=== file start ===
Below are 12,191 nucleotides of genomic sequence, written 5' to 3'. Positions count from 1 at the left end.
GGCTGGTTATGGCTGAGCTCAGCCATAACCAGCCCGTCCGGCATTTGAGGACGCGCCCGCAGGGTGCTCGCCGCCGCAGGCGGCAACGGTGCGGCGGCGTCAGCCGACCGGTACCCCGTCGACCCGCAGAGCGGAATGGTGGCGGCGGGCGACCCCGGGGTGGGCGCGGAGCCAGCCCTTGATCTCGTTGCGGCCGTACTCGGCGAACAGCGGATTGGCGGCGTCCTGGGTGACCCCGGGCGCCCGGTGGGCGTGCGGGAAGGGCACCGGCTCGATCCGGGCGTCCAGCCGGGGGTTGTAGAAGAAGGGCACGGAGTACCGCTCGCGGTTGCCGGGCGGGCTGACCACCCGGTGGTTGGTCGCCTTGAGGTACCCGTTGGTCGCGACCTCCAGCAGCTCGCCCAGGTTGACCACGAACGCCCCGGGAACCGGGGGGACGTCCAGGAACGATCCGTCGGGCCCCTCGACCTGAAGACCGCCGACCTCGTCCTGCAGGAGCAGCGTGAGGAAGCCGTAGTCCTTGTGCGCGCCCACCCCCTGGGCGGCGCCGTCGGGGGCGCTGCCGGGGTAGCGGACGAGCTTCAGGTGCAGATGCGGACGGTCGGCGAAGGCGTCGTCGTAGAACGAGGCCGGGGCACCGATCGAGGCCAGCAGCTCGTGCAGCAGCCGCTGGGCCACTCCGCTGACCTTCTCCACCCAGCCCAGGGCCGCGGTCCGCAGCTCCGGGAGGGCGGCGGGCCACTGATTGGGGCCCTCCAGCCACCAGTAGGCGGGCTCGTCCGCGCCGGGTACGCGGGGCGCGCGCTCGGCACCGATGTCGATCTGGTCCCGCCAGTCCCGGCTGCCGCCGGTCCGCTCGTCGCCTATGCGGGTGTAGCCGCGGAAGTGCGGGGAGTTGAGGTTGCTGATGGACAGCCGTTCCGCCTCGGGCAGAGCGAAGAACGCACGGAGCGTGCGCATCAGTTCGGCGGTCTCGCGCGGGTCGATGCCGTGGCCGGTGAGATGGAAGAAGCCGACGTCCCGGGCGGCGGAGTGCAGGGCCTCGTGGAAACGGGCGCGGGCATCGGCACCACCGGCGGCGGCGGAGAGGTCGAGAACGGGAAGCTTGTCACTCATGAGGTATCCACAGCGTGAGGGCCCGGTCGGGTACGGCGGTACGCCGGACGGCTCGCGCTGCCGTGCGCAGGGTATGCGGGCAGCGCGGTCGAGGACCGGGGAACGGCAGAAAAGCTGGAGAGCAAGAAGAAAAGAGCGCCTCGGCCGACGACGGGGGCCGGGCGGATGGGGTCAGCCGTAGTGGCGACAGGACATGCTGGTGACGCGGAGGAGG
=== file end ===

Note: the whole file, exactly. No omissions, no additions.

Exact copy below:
Below are 12,191 nucleotides of genomic sequence, written 5' to 3'. Positions count from 1 at the left end.
GGCTGGTTATGGCTGAGCTCAGCCATAACCAGCCCGTCCGGCATTTGAGGACGCGCCCGCAGGGTGCTCGCCGCCGCAGGCGGCAACGGTGCGGCGGCGTCAGCCGACCGGTACCCCGTCGACCCGCAGAGCGGAATGGTGGCGGCGGGCGACCCCGGGGTGGGCGCGGAGCCAGCCCTTGATCTCGTTGCGGCCGTACTCGGCGAACAGCGGATTGGCGGCGTCCTGGGTGACCCCGGGCGCCCGGTGGGCGTGCGGGAAGGGCACCGGCTCGATCCGGGCGTCCAGCCGGGGGTTGTAGAAGAAGGGCACGGAGTACCGCTCGCGGTTGCCGGGCGGGCTGACCACCCGGTGGTTGGTCGCCTTGAGGTACCCGTTGGTCGCGACCTCCAGCAGCTCGCCCAGGTTGACCACGAACGCCCCGGGAACCGGGGGGACGTCCAGGAACGATCCGTCGGGCCCCTCGACCTGAAGACCGCCGACCTCGTCCTGCAGGAGCAGCGTGAGGAAGCCGTAGTCCTTGTGCGCGCCCACCCCCTGGGCGGCGCCGTCGGGGGCGCTGCCGGGGTAGCGGACGAGCTTCAGGTGCAGATGCGGACGGTCGGCGAAGGCGTCGTCGTAGAACGAGGCCGGGGCACCGATCGAGGCCAGCAGCTCGTGCAGCAGCCGCTGGGCCACTCCGCTGACCTTCTCCACCCAGCCCAGGGCCGCGGTCCGCAGCTCCGGGAGGGCGGCGGGCCACTGATTGGGGCCCTCCAGCCACCAGTAGGCGGGCTCGTCCGCGCCGGGTACGCGGGGCGCGCGCTCGGCACCGATGTCGATCTGGTCCCGCCAGTCCCGGCTGCCGCCGGTCCGCTCGTCGCCTATGCGGGTGTAGCCGCGGAAGTGCGGGGAGTTGAGGTTGCTGATGGACAGCCGTTCCGCCTCGGGCAGAGCGAAGAACGCACGGAGCGTGCGCATCAGTTCGGCGGTCTCGCGCGGGTCGATGCCGTGGCCGGTGAGATGGAAGAAGCCGACGTCCCGGGCGGCGGAGTGCAGGGCCTCGTGGAAACGGGCGCGGGCATCGGCACCACCGGCGGCGGCGGAGAGGTCGAGAACGGGAAGCTTGTCACTCATGAGGTATCCACAGCGTGAGGGCCCGGTCGGGTACGGCGGTACGCCGGACGGCTCGCGCTGCCGTGCGCAGGGTATGCGGGCAGCGCGGTCGAGGACCGGGGAACGGCAGAAAAGCTGGAGAGCAAGAAGAAAAGAGCGCCTCGGCCGACGACGGGGGCCGGGCGGATGGGGTCAGCCGTAGTGGCGACAGGACATGCTGGTGACGCGGAGGAGG